You are here

Justice News

Department of Justice
U.S. Attorney’s Office
District of Idaho

Tuesday, June 21, 2016

Telephone Scammers Continue to Target Idaho Residents

Callers Claiming to be a Deputy U.S. Marshal Threaten with Federal Arrest Warrant

BOISE – The United States Attorney’s Office and the United States Marshals Service are advising Idaho residents to be aware of telephone calls threatening individuals of a pending arrest warrant.  Calls have been reported in the Boise, Pocatello and Twin Falls area.

            It was recently reported that Idaho residents have received a phone call from a person claiming to be a Deputy U.S. Marshal.  When unsuspecting citizens return the call an automated message says:

          You have reached the U.S. Marshals Service serving the Northern District of Idaho.  If this is an emergency, hang up and dial 911.  If you have information regarding the whereabouts of an absconded fugitive please remain on the line for the next available deputy.  For all other inquiries please listen closely because our menu options have recently changed.  For warrants division, press 1; for civil processing division, press 2; for gang enforcement, press 3; for the officer in charge, press 4; for clerk of courts, press 5.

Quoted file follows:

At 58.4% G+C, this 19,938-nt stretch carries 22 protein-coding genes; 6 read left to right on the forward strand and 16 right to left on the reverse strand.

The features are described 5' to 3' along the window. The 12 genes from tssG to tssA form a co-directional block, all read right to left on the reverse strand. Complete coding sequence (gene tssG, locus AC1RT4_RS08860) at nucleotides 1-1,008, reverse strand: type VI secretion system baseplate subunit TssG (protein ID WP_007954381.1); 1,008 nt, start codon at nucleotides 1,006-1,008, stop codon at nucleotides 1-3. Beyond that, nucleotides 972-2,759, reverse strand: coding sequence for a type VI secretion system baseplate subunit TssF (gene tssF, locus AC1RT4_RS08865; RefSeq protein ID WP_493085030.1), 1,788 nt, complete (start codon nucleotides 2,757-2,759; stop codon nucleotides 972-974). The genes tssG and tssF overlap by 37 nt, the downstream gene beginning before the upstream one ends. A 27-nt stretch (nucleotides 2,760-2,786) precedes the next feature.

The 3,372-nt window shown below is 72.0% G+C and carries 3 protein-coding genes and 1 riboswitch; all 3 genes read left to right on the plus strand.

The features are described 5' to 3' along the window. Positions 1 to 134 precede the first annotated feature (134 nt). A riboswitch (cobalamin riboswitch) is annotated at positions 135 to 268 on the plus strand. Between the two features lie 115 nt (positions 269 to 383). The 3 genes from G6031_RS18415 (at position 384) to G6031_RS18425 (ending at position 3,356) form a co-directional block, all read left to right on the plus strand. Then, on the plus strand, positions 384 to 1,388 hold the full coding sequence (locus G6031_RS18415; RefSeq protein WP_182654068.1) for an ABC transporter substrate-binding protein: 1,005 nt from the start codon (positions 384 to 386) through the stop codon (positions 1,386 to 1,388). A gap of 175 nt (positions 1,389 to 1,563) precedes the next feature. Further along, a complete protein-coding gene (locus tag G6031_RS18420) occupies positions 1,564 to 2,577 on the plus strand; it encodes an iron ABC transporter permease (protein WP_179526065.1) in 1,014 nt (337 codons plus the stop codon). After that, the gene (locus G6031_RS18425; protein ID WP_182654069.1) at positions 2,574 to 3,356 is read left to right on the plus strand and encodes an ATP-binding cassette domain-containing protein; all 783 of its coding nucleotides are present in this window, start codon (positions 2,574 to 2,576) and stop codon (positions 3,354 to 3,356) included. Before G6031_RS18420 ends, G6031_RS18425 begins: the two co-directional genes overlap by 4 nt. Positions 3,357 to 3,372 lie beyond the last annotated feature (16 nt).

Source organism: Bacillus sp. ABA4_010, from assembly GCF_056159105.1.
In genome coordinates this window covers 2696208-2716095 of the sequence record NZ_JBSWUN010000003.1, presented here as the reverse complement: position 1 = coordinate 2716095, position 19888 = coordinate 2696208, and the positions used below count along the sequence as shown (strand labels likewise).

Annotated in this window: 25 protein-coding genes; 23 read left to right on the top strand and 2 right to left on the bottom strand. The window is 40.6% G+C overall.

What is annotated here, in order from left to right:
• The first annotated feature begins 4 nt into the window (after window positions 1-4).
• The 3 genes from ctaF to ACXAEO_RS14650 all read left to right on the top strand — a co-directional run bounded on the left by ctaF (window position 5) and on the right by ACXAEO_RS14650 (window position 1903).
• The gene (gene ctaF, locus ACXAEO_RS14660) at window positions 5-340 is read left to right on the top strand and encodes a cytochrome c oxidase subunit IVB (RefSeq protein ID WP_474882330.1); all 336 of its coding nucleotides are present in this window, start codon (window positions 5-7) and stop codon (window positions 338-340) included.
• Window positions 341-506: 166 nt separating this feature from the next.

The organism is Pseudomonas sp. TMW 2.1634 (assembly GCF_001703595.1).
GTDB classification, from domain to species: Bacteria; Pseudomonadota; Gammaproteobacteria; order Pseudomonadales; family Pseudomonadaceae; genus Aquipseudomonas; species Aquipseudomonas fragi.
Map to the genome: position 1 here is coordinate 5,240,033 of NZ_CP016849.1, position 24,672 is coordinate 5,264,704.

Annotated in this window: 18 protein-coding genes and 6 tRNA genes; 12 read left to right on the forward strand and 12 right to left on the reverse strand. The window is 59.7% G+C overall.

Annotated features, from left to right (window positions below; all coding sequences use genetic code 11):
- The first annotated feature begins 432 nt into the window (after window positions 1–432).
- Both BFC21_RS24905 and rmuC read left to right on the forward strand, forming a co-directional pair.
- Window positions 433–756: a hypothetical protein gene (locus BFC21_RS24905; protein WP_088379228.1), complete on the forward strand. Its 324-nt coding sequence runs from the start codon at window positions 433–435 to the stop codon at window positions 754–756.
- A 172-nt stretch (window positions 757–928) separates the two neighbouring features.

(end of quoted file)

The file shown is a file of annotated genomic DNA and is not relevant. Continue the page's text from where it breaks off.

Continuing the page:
Once connected to a person, individuals are given the choice to avoid a federal arrest warrant by paying a fine to settle out of court.  The individual may be instructed to purchase a prepaid Visa or MasterCard, and to provide the number on the back of the card to the caller.  

            Because the telephone calls are continuing to occur, the United States Attorney wants the public to be aware of these scam calls.  Officers do not notify people of arrest warrants by phone.  A valid arrest warrant would be served in person by a Deputy U.S. Marshal or other law enforcement officer.  Persons receiving such a telephone call are cautioned not to provide any information and to notify the U.S. Marshals Service immediately. 

            “I urge everyone who receives this type of phone call to be very skeptical, or better yet, simply hang up the phone,” said Brian T. Underwood, United States Marshal for the District of Idaho.  “This is not a typical way that the U.S. Marshals resolve warrant related matters.”

            It is a crime for an individual to falsely represent himself or herself as a federal official or Deputy United States Marshal.  Accordingly, this scam and any similar fraudulent conduct will be investigated by the U.S. Marshals Service, in partnership with the FBI.

Consumer Protection
Updated June 21, 2016